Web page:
The analytical runs have been done three times, but the results shown in this paper are not a medium value. In order to give a better idea of the tests, the authors picked one up and used it as an example of the behavior of glycerol under fast pyrolysis. Analyses of the effluent gases from the pyrolysis system showed that in fast pyrolysis at 600˚C pure glycerol suffers little conversion. In other words, most of the sample was just volatilized. This same behavior is predominant in the presence of ZSM5, but there is also the production of a large variety of organic compounds in small quantities (Figure 1).

In the first part of the spectrum there is a strong coelution, indicating that there was a formation of many compounds of low mass, whose separation was not efficiently accomplished by the chromatography. However, for purposes of preliminary observation, Figure 2 shows details of the analysis outset (3.5 min), where it is possible to detect compounds as propenal (acrolein), acetaldehyde, ethylene oxide and propanol.

At the end of the chromatographic analysis other compounds have been identified, in general oxygenated compounds or olefinic and aromatic hydrocarbons (two or more double bonds), as shown in Figure 3.

The peaks labeled by numbers are those with unambiguously positive identification. Those labeled by letters are oxygenates compounds whose identification was not possible within the parameters established in the methodology used in this study (Table 1).

4. Conclusions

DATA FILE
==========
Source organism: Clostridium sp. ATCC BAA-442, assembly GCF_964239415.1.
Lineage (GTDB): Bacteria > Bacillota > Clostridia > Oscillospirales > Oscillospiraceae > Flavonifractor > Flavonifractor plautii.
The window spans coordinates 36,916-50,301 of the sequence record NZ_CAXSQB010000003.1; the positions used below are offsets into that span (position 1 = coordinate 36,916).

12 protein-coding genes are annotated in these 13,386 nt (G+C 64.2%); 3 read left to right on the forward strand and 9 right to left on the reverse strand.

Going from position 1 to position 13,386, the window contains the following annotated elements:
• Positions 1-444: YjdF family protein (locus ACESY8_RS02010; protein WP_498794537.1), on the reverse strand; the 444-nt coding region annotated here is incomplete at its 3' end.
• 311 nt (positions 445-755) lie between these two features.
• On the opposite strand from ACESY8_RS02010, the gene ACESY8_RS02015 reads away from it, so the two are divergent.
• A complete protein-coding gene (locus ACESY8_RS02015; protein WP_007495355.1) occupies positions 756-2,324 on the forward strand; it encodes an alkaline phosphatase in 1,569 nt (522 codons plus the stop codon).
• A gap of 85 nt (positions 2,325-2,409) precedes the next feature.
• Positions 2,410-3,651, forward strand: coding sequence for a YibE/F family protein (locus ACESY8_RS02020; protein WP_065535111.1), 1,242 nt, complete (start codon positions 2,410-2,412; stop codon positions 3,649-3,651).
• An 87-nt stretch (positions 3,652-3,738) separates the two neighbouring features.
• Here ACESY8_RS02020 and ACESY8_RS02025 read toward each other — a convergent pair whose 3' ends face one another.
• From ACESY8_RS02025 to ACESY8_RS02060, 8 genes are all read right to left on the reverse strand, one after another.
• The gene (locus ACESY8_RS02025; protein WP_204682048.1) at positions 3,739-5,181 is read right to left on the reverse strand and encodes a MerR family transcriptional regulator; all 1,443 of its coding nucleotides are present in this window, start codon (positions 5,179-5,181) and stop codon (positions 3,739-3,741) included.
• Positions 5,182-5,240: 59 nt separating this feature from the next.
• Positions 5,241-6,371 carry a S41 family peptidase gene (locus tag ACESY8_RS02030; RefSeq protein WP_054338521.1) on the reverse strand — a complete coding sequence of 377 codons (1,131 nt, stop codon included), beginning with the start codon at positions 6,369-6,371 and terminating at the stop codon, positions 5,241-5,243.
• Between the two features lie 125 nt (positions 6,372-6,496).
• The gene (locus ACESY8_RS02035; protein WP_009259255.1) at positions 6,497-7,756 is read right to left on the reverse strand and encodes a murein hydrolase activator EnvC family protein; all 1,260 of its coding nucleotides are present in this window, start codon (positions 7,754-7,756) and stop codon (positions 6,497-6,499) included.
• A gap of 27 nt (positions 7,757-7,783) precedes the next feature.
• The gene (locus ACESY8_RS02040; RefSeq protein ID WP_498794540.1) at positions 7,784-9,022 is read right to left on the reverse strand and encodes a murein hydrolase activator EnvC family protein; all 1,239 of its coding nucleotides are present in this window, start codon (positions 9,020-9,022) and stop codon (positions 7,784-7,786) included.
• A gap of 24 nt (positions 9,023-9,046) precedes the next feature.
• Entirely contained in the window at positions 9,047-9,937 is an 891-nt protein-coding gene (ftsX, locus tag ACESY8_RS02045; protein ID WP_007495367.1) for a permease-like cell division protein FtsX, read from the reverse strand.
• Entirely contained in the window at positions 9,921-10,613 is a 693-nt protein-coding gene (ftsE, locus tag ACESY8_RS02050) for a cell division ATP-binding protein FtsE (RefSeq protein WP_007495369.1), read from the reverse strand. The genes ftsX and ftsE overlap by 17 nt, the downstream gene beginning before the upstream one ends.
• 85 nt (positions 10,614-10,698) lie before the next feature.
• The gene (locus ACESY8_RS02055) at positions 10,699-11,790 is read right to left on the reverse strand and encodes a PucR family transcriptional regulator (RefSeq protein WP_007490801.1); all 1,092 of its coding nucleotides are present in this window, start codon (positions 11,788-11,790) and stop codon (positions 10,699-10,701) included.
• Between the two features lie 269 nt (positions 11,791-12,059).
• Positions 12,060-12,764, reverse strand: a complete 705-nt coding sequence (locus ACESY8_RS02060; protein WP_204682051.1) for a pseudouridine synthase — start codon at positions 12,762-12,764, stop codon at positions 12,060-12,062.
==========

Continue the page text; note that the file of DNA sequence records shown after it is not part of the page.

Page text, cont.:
• The ZSM5 is able to change significantly the thermal decomposition of glycerol.

• Even during pyrolysis, when the heating rate is so fast that it does not favor the occurrence of reactions, the ZSM5 has been capable to promote the formation of a large number of different substances.

• Some of the compounds formed are part of typical composition for gasoline, while others could be included in the diesel pool.

• The results show that the ZSM5 can be an interesting catalyst in pyrolysis processes of glycerol, meaning further studies are highly recommended.

Figure 1. Mass spectra of pure glycerol (top) and a 1:1 mixture of glycerol-ZSM5 (bottom) after fast pyrolysis at 600˚C.                                                                                       

Figure 2. Mass spectrum initial results (up to 3.5 min) in fast pyrolysis of 1:1 mixture of Glycerol and ZSM5, at 600˚C.   

Figure 3. Identification of the GC/MS peaks.   

Table 1. Identification by GC/MS of the glycerol pyrolysis products in the presence of ZSM5.    


The authors would like to acknowledge the support and cooperation of the Brazilian Research Council (CNPq), Chemical School of the Federal University of Rio de Janeiro (UFRJ), CENPES—Petrobras Research Center, and Fluminense Federal Institute (IFF).